Sadly, Tulip Fever has been pushed again. It will be released sometime later this year.
THE WRAP – The Weinstein Company film “Tulip Fever” has been punted down the release schedule yet again.
The Alicia Vikander drama will not open on Feb. 24 as planned but will be “moved to later in 2017,” a TWC spokesperson told TheWrap.
A specific release date wasn’t given. The film had already been moved once, away from a July 2016 opening where it was expected to enter this year’s awards conversation.
“Tulip Fever” was directed by Justin Chadwick, with a screenplay by Tom Stoppard adapting Deborah Moggach’s acclaimed novel. Alison Owen and Harvey Weinstein served as producers.
Set in 17th century Amsterdam, the film follows a married woman (Vikander) who begins a passionate affair with an artist (Dane DeHaan) hired to paint her portrait. The lovers gamble on the booming market for tulip bulbs as a way to raise money to run away together.
The film has a starry ensemble that includes Oscar winners Christoph Waltz and Judi Dench, as well as Jack O’Connell, Cara Delevingne, Zach Galifianakis, Tom Hollander, Holliday Grainger, David Harewood and Matthew Morrison. The studio cut a trailer for the project last year, which can be viewed below.
While TWC is enjoying some late-in-the-season success with their film “Lion” — which earned six Oscar nominations including Best Picture, Best Supporting Actress for Nicole Kidman and Best Supporting Actor for Dev Patel — distribution is a touchy subject at the moment.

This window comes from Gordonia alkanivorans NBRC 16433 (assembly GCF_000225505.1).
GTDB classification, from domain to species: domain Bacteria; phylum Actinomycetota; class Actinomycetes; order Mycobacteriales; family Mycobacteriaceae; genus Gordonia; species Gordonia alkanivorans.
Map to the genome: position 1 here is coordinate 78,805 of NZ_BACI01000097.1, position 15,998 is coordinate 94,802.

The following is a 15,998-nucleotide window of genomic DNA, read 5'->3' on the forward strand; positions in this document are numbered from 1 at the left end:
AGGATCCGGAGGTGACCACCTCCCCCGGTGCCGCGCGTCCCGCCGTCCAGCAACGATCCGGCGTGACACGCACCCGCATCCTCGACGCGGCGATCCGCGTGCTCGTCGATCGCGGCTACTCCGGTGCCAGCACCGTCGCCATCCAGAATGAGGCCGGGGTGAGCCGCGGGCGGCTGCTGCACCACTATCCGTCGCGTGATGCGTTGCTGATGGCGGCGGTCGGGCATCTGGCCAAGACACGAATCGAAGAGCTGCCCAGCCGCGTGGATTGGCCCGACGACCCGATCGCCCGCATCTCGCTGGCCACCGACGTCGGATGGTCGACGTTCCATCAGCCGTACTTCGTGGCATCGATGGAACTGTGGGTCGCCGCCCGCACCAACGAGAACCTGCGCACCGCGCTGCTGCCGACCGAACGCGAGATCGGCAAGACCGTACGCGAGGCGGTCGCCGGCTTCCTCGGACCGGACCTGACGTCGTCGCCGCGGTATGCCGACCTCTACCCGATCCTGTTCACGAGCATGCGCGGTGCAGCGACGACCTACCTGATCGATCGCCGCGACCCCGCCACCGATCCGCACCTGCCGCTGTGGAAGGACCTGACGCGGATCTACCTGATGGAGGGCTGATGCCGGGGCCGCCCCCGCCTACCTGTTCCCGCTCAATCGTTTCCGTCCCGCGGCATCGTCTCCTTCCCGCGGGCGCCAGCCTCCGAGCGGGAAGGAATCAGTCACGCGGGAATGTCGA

The company was hit with a lawsuit last week from a subsidiary of fellow distributor FilmNation for allegedly violating the release terms on their co-production “The Founder.”
FilmNation claims that TWC agreed it would not release any other film within two weeks of the Ray Kroc biopic starring Michael Keaton. TWC indeed wound up rolling out another awards hopeful — Matthew McConaughey’s “Gold” — the weekend after “The Founder” opened in limited release. FilmNation is seeking the most valuable of two settlement options: the full cost of their final prints and advertising budget, or $15 million.
Legal woes aside, we do hope “Tulip Fever” blooms in theaters sometime this year. It’s a reunion of sorts between Weinstein and Stoppard, who swept the Oscars with 1998’s “Shakespeare in Love.”